“I haven’t seen any evidence that the attempts to interfere in our election infrastructure was to favor a particular political party.”
Of course, the consensus view of the intelligence community is that Russia interfered to help Trump win. And the indictment from special counsel Robert S. Mueller III documented a sabotage plot of extraordinary scope, reach and ambition geared towards precisely that end. Nielsen did say it would be “foolish” to assume Russia won’t interfere again, and said: “We’ve got to be prepared.” But we all know Nielsen refrained from saying Russia wanted Trump to win because it would anger Trump. And indeed, the president has continued to mostly deny that Russia interfered at all — including doing so while standing next to Putin — though Trump was briefed 18 months ago on intelligence showing that the Russian leader personally directed the plot.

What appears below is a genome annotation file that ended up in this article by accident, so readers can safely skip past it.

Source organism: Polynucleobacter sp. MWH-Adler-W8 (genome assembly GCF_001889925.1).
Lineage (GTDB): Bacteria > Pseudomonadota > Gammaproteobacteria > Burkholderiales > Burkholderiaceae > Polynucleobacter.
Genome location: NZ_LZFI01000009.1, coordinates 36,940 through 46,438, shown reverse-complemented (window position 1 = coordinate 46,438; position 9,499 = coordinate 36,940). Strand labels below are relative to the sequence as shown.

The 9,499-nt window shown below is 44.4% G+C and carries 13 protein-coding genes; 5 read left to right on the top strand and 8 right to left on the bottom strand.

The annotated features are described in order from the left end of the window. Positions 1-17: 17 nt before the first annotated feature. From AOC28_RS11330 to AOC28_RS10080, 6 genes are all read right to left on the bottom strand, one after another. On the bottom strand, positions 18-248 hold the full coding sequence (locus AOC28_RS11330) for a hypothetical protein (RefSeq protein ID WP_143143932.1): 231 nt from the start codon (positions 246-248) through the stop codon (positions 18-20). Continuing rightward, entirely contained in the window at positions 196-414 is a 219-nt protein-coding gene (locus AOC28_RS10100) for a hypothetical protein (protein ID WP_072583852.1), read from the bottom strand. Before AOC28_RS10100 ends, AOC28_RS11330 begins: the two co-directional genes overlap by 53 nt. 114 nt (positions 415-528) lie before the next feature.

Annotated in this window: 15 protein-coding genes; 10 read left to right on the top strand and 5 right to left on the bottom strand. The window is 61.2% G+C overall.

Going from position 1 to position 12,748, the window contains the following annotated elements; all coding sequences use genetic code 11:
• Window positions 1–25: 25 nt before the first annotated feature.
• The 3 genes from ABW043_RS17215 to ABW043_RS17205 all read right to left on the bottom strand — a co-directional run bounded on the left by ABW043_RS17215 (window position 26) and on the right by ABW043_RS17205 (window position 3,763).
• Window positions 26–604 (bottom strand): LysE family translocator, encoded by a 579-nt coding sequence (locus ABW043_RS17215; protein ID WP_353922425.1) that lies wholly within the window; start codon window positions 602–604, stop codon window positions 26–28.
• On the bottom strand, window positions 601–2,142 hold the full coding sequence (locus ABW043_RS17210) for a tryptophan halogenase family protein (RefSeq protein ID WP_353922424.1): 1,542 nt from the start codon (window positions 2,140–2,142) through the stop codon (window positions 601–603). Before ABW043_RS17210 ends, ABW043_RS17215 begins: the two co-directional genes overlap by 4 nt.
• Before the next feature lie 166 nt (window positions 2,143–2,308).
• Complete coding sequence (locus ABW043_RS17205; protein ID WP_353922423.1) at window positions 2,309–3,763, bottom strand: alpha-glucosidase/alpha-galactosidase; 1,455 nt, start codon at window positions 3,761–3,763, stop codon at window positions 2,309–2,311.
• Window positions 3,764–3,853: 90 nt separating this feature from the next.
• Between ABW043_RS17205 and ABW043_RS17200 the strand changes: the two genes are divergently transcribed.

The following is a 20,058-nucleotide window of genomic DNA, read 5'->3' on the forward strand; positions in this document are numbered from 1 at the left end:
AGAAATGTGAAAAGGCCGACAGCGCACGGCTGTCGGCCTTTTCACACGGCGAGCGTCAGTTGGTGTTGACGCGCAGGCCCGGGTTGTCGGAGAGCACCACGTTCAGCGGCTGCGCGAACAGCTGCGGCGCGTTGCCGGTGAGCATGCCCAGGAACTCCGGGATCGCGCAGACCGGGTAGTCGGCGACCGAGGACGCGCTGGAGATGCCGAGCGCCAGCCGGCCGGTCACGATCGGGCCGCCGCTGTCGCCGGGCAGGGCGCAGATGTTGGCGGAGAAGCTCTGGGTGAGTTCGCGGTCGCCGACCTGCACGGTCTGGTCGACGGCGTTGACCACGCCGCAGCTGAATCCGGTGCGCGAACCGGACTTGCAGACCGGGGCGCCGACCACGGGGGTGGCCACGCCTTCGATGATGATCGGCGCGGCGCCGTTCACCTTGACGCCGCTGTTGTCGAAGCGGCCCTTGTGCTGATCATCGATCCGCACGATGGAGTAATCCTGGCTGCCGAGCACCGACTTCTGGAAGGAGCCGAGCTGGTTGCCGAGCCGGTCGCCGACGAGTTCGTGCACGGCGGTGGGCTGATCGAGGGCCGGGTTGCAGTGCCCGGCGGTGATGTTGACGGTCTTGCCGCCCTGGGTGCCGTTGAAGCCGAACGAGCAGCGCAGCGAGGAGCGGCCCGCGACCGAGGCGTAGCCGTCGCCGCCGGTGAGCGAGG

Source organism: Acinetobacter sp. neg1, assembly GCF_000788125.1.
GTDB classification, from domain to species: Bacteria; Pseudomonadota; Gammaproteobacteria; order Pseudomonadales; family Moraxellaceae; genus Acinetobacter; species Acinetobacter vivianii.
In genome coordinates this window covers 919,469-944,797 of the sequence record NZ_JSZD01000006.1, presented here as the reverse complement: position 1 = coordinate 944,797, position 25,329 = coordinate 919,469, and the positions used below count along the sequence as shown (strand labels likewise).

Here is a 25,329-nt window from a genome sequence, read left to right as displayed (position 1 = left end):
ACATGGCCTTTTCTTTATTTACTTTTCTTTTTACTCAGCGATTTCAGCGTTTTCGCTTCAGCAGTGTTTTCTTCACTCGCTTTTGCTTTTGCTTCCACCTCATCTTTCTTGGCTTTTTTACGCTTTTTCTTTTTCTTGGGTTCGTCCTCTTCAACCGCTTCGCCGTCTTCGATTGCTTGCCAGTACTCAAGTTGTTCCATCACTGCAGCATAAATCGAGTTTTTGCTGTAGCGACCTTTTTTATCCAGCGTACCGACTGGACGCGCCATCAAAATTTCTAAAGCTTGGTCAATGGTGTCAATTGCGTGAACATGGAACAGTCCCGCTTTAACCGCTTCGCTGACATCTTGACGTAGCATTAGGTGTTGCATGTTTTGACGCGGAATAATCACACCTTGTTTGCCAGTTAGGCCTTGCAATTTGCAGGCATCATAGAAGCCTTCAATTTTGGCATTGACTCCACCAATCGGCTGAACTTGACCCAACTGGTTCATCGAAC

So how prepared can Nielsen and the rest of the administration really be for another round of Russian sabotage if she feels constrained from publicly telling the full truth about the last round of it?
In this sense, Coats really has gone rogue — by taking the threat of future Russian interference more seriously, and sounding the alarm about it more loudly, than other officials do, the guy at the very top included.
* A TELLING EXCHANGE WITH COATS: By the way, this exchange between Mitchell and Coats, about Putin’s meeting with Trump, is also notable:
Mitchell: Is there a risk that Vladimir Putin could have recorded it?
Coats: That risk is always there.
The director of national intelligence is floating the possibility that Putin has a recording of two hours of private Trump remarks to him. Max Bergmann, a senior fellow at the Center for American Progress, and who worked for six years at the State Department, engaging often with the DNI over intelligence sharing with allies, told me this could be more significant than we as yet understand.
“The clear implication of Coats’ comment is that Putin might have greater lever leverage over Trump than we know,” Bergmann said. “We’re already seeing the Russians use what happened in that meeting to go to other European capitals to say, ‘This is what was agreed to by President Trump.’ ” Bergmann added that the Russians “likely have a detailed record of that conversation,” while “we’re all in the dark.”